Association between maternal exposure to phthalates and lower language ability in offspring derived from hair metabolome analysis.pdf (923.06 kB)
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Association between maternal exposure to phthalates and lower language ability in offspring derived from hair metabolome analysis.

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posted on 16.05.2018, 14:20 by B Jones, T-L Han, T Delplancke, EJ McKenzie, JV de Seymour, MC Chua, KH Tan, PN Baker
The fetus undergoes a crucial period of neurodevelopment in utero. The maternal hair metabolome provides an integrated record of the metabolic state of the mother prior to, and during pregnancy. We investigated whether variation in the maternal hair metabolome was associated with neurodevelopmental differences across infants. Maternal hair samples and infant neurocognitive assessments (using the Bayley III Scales of Infant Development at 24 months) were obtained for 373 infant-mother dyads between 26-28 weeks' gestation from the Growing Up in Singapore Towards Healthy Outcomes cohort. The hair metabolome was analysed using gas chromatography-mass spectrometry. Intensity measurements were obtained for 276 compounds. After controlling for maternal education, ethnicity, and infant sex, associations between metabolites and expressive language skills were detected, but not for receptive language, cognitive or motor skills. The results confirm previous research associating higher levels of phthalates with lower language ability. In addition, scores were positively associated with a cluster of compounds, including adipic acid and medium-chain fatty acids. The data support associations between the maternal hair metabolome and neurodevelopmental processes of the fetus. The association between phthalates and lower language ability highlights a modifiable risk factor that warrants further investigation.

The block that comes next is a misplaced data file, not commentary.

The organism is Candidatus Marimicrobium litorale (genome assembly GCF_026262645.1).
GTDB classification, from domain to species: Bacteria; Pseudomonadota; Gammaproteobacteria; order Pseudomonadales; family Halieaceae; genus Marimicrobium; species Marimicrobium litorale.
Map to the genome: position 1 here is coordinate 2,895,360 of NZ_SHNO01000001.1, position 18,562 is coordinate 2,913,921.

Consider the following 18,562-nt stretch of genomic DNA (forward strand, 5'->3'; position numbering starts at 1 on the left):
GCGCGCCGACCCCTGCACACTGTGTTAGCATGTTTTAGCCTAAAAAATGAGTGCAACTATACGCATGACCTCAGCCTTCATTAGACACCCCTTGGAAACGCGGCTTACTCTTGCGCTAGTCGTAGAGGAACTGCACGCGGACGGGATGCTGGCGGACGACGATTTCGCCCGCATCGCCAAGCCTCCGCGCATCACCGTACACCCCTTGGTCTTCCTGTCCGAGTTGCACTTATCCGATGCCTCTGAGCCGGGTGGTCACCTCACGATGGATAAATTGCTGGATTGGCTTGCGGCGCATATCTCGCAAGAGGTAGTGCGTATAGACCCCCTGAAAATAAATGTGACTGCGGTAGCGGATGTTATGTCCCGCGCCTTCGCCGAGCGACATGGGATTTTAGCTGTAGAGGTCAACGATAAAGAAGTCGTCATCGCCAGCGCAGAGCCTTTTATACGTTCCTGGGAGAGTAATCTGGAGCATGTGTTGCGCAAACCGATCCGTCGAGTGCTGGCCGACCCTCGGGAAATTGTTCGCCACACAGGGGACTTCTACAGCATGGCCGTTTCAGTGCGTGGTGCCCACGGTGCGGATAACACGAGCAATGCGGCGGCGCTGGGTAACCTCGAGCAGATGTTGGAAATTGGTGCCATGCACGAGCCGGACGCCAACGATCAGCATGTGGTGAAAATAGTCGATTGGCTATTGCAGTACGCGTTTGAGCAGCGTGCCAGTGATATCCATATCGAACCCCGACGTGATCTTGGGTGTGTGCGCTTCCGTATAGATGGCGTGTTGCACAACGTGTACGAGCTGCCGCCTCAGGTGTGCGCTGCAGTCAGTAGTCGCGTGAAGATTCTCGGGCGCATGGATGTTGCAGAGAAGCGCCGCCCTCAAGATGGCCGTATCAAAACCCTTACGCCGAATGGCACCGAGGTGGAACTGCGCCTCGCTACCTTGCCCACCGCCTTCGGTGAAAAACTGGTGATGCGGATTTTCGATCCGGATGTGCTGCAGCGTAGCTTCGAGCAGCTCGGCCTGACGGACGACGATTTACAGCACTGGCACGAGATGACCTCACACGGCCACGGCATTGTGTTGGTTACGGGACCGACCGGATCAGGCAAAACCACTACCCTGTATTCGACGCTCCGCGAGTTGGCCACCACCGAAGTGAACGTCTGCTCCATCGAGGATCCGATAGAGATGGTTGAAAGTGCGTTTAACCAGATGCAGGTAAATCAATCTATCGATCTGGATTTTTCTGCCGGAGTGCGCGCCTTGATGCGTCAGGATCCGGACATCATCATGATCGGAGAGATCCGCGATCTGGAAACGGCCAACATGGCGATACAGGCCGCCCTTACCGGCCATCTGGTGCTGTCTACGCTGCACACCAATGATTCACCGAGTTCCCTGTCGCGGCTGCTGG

Funding was provided by the Singapore Institute for Clinical Sciences, Agency for Science Technology and Research (A*STAR), Singapore; and the Ministry of Business, Innovation, and Employment (MBIE), New Zealand, through the International Relationships Fund. This research was also supported by the Singapore National Research Foundation under its Translational and Clinical Research (TCR) Flagship Programme and administered by the Singapore Ministry of Health’s National Medical Research Council (NMRC), Singapore- NMRC/TCR/004-NUS/2008; NMRC/TCR/012-NUHS/2014; and the Bill and Melinda Gates Foundation (Grand Challenges Explorations, OPP1119254). Mass spectrometry analysis was carried out at the Centre for Genomics, Proteomics and Metabolomics at the University of Auckland. GC-MS technical assistance was provided by Erica Zarate and EJM. The authors thank Silas Villas Boas, for insightful discussions. We gratefully acknowledge Dr. Anne Rifkin-Graboi and her lab at A*STAR for providing the neurocognitive assessment data and very helpful comments on an early draft of the manuscript, and Dr. Shaun Kok Yew Goh of National University of Singapore, Department of Biomedical Engineering, who provided the assessment of English language exposure.



Scientific Reports, 2018, 8 (1), 6745

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